The Tenth Circuit Court of Appeals has closed the door on tip claims under a provision of the Fair Labor Standards Act (“FLSA”) and a Department of Labor (“DOL”) regulation for employees paid more than minimum wage. In Marlow v. The New Food Guy, Inc., 861 F.3d 1157 (2017), the court held that an employer did not violate the tip-credit restrictions when it retained tips paid by customers because its employees were compensated at a set wage greater than minimum wage.
The New Food Guy, Inc., is a Colorado company that does business as Relish Catering (“Relish”). Relish hired Marlow to provide catering services. Relish paid Marlow $12 per hour regularly and $18 per hour for overtime work. At the end of each catering event, Relish accepted tips from customers paying their final bills, but Relish did not supplement Marlow’s hourly wage with any share of the gratuities. Marlow filed suit against Relish claiming Relish violated the minimum wage provisions of the FLSA. Marlow argued that she was entitled to a portion of all tips received at the catering events she worked. The district court granted Relish’s motion for judgment on the pleadings, and Marlow moved for reconsideration–citing a DOL regulation that prohibits employers from retaining employee tips. The district court denied Marlow’s motion.
On appeal, Marlow advanced two arguments for reversal: (1) Relish violated the FLSA’s tip-credit restrictions when it retained the tips; and (2) Relish violated the DOL regulation prohibiting employers from retaining tips. Marlow argued that section 203(m) of the FLSA applied and required Relish to give a share of the tips to Marlow. Section 203(m) is known as the tip-credit provision; it allows employers to pay tipped employees a reduced wage of $2.13 as long as the employees receive enough tips to reach the federal minimum wage of $7.25. Under the tip-credit provision, employees are entitled to keep tips received in excess of minimum wage. The Tenth Circuit held that the tip-credit provision did not apply because Relish chose not to pay the reduced wage permitted under 203(m). As the court stated, “[w]hen the employer does not take the tip credit, it must do only what all employers must do—pay the full minimum wage.” The court found that Marlow’s $12 per hour easily satisfied this requirement.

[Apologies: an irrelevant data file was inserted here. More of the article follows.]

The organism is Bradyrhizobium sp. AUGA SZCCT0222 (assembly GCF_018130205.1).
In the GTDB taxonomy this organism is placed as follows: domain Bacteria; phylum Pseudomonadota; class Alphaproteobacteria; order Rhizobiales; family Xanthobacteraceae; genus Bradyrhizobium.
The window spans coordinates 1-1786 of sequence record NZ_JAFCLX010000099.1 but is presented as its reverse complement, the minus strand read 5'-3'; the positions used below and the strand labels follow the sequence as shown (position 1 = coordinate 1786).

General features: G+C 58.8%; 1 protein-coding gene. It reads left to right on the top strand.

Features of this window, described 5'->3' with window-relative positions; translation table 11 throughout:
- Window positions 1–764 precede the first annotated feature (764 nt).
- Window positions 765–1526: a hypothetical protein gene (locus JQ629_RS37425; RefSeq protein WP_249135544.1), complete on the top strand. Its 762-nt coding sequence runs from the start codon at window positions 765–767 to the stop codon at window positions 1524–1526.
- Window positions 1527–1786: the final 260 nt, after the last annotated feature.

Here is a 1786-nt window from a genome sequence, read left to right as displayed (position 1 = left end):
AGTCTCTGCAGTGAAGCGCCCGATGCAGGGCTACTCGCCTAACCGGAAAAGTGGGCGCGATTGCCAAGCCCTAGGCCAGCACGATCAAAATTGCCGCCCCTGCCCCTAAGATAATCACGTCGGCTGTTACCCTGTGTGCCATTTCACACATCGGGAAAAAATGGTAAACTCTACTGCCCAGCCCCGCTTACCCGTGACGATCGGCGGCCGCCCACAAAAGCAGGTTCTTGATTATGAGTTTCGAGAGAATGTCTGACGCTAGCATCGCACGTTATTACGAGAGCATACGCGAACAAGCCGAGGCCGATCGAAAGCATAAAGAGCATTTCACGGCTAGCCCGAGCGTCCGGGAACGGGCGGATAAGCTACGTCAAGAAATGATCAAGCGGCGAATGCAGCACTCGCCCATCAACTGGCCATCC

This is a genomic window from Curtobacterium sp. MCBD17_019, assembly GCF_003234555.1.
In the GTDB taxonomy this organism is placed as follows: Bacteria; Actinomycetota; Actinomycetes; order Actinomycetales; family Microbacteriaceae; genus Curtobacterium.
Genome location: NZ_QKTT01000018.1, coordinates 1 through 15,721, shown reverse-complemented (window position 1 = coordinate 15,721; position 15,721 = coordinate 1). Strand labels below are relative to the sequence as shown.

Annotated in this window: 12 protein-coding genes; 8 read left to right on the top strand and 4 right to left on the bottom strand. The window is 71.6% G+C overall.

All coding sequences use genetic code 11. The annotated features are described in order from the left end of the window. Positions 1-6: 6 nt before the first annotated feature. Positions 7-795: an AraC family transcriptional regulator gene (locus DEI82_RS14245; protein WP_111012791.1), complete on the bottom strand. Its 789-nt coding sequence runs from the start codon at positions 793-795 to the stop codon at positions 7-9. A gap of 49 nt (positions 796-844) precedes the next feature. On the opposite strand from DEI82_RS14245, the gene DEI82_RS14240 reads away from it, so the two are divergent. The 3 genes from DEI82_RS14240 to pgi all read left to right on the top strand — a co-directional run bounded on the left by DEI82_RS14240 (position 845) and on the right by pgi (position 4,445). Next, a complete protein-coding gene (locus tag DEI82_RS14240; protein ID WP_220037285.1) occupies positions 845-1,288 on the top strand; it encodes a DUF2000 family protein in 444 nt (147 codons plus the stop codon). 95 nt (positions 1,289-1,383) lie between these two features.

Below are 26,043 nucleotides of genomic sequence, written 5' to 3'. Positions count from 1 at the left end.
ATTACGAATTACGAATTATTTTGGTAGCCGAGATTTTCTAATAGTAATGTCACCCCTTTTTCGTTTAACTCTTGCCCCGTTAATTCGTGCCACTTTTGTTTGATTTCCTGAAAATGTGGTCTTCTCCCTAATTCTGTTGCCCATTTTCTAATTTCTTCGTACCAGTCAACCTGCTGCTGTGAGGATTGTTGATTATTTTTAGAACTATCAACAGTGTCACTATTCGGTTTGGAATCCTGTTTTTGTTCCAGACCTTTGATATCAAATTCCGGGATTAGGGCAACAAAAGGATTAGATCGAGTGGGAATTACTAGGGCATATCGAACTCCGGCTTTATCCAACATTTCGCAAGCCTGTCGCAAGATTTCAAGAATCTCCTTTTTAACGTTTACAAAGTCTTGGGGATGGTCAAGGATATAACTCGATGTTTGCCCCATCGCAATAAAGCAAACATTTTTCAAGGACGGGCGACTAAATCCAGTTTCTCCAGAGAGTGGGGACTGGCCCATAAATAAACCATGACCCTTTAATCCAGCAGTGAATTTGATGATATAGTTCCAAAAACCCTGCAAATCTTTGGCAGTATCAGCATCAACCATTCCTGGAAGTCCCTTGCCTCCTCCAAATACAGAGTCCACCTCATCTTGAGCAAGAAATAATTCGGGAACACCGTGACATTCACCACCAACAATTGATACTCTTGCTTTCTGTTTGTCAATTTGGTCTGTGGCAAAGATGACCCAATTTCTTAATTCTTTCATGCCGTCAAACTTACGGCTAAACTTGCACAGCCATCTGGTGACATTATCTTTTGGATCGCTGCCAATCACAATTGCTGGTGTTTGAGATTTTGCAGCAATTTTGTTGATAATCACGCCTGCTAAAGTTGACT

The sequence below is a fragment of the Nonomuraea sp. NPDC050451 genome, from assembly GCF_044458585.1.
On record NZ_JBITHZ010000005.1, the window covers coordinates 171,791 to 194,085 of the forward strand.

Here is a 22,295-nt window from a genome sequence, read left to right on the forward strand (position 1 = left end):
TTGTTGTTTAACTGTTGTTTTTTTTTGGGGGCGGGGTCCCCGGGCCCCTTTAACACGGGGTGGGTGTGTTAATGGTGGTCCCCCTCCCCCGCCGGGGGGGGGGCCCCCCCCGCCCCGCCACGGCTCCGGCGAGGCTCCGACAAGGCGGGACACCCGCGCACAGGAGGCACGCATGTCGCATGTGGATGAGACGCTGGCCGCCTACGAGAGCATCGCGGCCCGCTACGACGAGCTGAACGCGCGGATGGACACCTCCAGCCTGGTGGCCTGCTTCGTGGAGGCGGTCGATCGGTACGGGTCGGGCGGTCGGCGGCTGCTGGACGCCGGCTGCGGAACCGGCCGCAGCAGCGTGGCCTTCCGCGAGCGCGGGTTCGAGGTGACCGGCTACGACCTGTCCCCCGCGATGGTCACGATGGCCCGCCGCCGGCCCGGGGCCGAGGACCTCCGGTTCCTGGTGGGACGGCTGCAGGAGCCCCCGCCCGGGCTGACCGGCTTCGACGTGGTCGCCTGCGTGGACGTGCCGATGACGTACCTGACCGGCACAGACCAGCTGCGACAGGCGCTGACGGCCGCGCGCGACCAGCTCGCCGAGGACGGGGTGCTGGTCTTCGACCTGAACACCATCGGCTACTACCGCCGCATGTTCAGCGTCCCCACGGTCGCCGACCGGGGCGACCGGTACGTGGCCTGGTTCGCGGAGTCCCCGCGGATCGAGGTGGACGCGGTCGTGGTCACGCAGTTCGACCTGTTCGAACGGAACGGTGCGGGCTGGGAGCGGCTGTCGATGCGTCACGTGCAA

Next, Marlow argued that a DOL regulation required Relish to pay her a portion of the tips. The DOL regulation states, “[t]ips are the property of the employee whether or not the employer has taken a tip credit under section 3(m) the FLSA.” The court recognized that Congress empowered the DOL to promulgate necessary rules, regulations and orders to fill ambiguities or gaps in the FLSA. However, it held that there was no ambiguity or gap to fill with regard to section 203(m) and, as a result, the DOL had no authority to regulate the tip-credit provision.
The Tenth Circuit’s decision is in direct conflict with the Ninth Circuit’s decision in Oregon Restaurant & Lodging Ass’n v. Perez, 843 F.3d 355 (2016). In Perez, the Ninth Circuit upheld the DOL’s regulation because silence in the statute was a gap that the DOL was authorized to fill. A petition for writ of certiorari is currently pending before the United States Supreme Court. Until the circuit split is resolved, employers in the Tenth Circuit may retain tips from employees without violating the FLSA as long as they pay their employees at least minimum wage.